Although it has in fact been out for several months now, there are few books more deserving of recognition on this blog than Étienne Farnoux’ impressive work on the substantive considerations that inform the rules on international jurisdiction.
Across the book’s 700+ pages, Farnoux launches a sustained attack on the principe de proximité as the foundation of most rules on international jurisdiction, including, most importantly, the forum delicti. He does so in two steps (as any serious French scholar would do): He first discusses the insufficiencies of the proximity-based status quo before developing an alternative approach to international jurisdiction based on procedural and, more importantly, substantive (i.e. policy) considerations.
In the first part, Farnoux explains how localised connecting factors are regularly manipulated to achieve a certain result, most often to create a forum actoris, a practice particularly prevalent in the case law of the CJEU. His analysis is based on a wide range of judgments – Shevill, Kronhofer, Kolassa, Löber, eDate, Bolagsupplysningen, Wikingerhof, Gtflix Tv, … – but does not fail to acknowledge the occasional nuance, as reflected, i.a., by the recent decisions in Vereniging van Effectenbezitters and Mittelbayerischer Verlag. Farnoux deconstructs the alleged objectives of the the principe de proximité – ease of evidence, foreseeability, and effective administration of justice – and demonstrates their inability to justify the allocation of adjudicative jurisdiction in a growing number of inherently delocalised torts.
In the second part, Farnoux therefore proposes a complete change of perspective for international jurisdiction on torts. Rather than chasing an ever more elusive proximity, two sets of considerations should drive the search for the appropriate connecting factor: la justice procédurale, i.e. the just allocation of procedural advantages between claimant and defendant, and la justice substantielle, i.e. the substantive interests of both parties, and of the potential forum. Based on these considerations, Farnoux develops a set of two propositions: First, he suggests to replace the forum delicti by a forum victimae (or forum actoris contrôlé), which would vest jurisdiction in the domicile of the claimant provided that their claim passes a prima-facie exam of its substantive merit – a proposition that certainly holds a claim to intellectual honesty if compared to the practically similar status quo of the Brussels Ia regime, but comes with its own set of problems, including the challenge of examining the merits of a claim before jurisdiction has been established (admittedly a common exercise in English law, though). Alternatively, he proposes to create a new forum protectionis in tort for structurally weaker parties, a proposition that may have a wider appeal, not least for avoiding to abolish the principle of actor sequitur entirely. In the final part of the book, these proposals are supplemented by some thoughts on how the interests of the prospective fora also influence the rules on international jurisdiction.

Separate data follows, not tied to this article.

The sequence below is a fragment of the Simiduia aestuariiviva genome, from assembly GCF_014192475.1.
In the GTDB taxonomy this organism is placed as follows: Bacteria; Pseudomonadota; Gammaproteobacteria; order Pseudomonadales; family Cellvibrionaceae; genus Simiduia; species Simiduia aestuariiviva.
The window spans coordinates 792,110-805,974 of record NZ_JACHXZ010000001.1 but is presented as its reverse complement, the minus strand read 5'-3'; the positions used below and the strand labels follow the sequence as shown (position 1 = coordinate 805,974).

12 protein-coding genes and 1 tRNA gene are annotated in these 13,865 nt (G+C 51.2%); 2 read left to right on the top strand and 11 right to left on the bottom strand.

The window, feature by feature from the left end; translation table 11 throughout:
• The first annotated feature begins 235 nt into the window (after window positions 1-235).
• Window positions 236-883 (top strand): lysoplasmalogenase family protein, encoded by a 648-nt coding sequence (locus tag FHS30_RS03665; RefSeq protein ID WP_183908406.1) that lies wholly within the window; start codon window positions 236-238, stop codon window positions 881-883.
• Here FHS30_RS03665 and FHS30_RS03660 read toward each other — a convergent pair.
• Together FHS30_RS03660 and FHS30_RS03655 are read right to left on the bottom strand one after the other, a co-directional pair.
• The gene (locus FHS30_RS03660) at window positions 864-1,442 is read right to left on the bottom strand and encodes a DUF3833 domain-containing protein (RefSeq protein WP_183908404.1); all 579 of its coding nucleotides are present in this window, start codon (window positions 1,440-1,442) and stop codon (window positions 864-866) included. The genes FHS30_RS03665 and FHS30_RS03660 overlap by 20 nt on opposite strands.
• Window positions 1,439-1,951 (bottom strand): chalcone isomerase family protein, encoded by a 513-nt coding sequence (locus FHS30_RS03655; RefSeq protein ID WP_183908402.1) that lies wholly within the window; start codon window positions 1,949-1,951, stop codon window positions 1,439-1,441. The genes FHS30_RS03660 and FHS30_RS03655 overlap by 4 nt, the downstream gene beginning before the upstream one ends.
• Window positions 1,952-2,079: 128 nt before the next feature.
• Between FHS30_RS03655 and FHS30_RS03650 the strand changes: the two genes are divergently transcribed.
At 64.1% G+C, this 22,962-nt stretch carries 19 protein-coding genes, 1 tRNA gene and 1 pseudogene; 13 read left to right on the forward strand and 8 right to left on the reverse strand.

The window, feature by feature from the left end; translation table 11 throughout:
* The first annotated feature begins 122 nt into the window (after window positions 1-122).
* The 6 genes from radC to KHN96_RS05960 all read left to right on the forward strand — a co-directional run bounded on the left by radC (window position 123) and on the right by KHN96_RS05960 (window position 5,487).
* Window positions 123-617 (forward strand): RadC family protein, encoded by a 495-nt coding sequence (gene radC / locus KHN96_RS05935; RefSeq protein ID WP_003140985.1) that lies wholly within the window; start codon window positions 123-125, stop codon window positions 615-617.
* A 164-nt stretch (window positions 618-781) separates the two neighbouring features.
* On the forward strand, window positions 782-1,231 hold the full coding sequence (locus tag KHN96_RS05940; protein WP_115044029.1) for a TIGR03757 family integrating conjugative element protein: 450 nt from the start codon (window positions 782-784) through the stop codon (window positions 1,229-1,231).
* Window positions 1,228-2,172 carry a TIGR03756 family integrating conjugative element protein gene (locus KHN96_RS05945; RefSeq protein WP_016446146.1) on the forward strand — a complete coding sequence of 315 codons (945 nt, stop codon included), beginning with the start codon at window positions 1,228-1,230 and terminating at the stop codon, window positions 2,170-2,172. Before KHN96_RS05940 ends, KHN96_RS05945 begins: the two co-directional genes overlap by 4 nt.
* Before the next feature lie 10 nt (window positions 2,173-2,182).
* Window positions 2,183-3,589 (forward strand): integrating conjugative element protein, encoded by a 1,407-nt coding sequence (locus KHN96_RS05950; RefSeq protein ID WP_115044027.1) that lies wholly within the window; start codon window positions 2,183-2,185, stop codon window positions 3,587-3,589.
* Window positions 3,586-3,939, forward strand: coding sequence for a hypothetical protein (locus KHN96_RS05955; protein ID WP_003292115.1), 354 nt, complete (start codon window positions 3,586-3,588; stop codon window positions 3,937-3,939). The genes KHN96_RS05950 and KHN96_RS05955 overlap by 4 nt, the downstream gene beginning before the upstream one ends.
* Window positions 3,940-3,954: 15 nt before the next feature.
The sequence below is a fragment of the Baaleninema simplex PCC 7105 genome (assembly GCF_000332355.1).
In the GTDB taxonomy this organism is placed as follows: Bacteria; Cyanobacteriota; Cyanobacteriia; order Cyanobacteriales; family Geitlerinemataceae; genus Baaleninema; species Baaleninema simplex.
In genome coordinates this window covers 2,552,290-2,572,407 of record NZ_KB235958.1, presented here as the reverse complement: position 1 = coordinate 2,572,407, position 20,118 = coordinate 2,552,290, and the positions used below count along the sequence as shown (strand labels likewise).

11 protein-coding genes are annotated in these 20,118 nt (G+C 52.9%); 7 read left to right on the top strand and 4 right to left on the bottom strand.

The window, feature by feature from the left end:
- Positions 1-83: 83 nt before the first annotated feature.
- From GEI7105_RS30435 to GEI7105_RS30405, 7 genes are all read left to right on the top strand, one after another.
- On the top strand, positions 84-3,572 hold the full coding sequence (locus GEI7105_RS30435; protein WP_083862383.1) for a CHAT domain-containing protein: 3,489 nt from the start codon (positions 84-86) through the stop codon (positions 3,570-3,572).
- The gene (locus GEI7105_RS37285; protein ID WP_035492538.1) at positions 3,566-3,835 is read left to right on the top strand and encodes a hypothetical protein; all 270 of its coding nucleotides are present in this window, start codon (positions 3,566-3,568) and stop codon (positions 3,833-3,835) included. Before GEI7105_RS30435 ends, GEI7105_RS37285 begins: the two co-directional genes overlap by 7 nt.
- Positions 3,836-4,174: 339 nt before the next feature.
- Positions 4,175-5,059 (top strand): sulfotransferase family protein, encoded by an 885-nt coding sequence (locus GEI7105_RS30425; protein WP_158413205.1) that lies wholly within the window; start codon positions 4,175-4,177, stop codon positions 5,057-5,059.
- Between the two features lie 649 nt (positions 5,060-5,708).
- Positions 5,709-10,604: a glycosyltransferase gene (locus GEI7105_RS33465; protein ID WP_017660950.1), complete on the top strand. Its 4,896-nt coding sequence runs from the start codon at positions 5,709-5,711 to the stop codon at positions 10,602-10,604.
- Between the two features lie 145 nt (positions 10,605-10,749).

All in all, Farnoux masterfully combines a thorough, yet very timely analysis of the existing rules on international jurisdiction for torts through the lens of the principe de proximité with some innovative, well-argued propositions on how the latter could be replaced. The book has deservedly won a series of prizes already and is all but certain to become a staple in the library of any scholar working on international jurisdiction.